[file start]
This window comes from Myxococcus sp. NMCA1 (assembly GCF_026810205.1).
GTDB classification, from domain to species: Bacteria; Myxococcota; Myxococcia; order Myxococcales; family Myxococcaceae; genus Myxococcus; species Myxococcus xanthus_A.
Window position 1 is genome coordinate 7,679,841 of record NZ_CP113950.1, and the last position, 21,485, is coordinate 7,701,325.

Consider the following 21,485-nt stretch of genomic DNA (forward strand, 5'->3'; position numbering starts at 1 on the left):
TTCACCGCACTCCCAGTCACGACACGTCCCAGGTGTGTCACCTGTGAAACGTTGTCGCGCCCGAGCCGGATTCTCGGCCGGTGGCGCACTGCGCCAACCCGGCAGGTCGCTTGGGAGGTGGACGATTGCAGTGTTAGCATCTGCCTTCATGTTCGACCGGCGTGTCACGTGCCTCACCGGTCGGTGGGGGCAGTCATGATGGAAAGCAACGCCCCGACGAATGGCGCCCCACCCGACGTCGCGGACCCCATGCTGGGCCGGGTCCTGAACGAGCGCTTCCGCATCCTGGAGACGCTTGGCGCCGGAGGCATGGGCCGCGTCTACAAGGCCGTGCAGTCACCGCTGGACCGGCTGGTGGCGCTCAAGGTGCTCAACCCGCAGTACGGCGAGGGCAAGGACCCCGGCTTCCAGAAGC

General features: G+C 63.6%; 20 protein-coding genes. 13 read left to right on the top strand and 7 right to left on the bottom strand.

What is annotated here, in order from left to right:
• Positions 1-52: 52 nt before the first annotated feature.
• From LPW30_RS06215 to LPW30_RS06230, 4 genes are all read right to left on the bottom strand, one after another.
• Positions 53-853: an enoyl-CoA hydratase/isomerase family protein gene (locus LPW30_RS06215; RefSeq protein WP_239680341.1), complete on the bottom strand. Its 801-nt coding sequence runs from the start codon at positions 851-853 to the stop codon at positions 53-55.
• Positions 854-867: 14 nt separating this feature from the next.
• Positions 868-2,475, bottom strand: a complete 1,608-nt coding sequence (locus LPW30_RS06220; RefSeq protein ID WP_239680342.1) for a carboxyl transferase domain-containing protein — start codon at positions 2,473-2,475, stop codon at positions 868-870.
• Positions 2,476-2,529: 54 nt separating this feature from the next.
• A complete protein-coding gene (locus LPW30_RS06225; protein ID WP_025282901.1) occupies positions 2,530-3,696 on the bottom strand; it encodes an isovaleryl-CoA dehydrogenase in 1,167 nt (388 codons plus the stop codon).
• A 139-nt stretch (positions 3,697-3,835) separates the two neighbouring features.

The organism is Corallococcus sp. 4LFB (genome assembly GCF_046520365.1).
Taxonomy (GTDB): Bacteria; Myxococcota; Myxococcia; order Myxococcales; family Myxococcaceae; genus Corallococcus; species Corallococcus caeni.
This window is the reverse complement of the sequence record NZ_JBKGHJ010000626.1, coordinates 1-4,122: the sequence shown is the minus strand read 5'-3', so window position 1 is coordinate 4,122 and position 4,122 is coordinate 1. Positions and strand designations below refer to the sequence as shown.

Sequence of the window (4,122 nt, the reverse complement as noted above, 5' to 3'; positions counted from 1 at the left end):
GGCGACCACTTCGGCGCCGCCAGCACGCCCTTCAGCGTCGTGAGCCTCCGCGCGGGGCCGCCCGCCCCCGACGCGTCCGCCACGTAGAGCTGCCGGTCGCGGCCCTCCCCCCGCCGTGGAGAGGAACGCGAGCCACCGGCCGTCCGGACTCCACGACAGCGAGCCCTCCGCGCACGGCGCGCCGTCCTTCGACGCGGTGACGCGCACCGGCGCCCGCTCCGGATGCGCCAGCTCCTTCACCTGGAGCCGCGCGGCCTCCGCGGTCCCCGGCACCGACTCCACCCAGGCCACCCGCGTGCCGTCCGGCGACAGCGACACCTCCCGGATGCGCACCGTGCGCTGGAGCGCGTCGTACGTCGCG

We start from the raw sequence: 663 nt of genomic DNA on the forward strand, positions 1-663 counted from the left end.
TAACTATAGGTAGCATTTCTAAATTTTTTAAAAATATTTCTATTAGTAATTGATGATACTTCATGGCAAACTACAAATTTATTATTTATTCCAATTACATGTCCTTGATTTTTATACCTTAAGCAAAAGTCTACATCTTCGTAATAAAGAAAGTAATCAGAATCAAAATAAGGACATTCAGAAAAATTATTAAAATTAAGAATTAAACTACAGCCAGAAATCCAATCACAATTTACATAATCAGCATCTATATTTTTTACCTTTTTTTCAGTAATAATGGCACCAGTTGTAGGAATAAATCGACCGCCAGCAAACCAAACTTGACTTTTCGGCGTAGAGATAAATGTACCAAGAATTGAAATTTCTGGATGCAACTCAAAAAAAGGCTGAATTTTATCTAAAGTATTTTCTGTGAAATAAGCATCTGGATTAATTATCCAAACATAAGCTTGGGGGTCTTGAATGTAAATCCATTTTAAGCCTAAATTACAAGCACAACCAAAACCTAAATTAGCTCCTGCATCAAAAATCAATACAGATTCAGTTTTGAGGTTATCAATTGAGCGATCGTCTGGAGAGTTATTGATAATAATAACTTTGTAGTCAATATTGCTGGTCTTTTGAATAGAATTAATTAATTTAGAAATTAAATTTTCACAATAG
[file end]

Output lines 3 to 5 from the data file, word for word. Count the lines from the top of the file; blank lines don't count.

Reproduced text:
Window position 1 is genome coordinate 7,679,841 of record NZ_CP113950.1, and the last position, 21,485, is coordinate 7,701,325.

Consider the following 21,485-nt stretch of genomic DNA (forward strand, 5'->3'; position numbering starts at 1 on the left):
TTCACCGCACTCCCAGTCACGACACGTCCCAGGTGTGTCACCTGTGAAACGTTGTCGCGCCCGAGCCGGATTCTCGGCCGGTGGCGCACTGCGCCAACCCGGCAGGTCGCTTGGGAGGTGGACGATTGCAGTGTTAGCATCTGCCTTCATGTTCGACCGGCGTGTCACGTGCCTCACCGGTCGGTGGGGGCAGTCATGATGGAAAGCAACGCCCCGACGAATGGCGCCCCACCCGACGTCGCGGACCCCATGCTGGGCCGGGTCCTGAACGAGCGCTTCCGCATCCTGGAGACGCTTGGCGCCGGAGGCATGGGCCGCGTCTACAAGGCCGTGCAGTCACCGCTGGACCGGCTGGTGGCGCTCAAGGTGCTCAACCCGCAGTACGGCGAGGGCAAGGACCCCGGCTTCCAGAAGC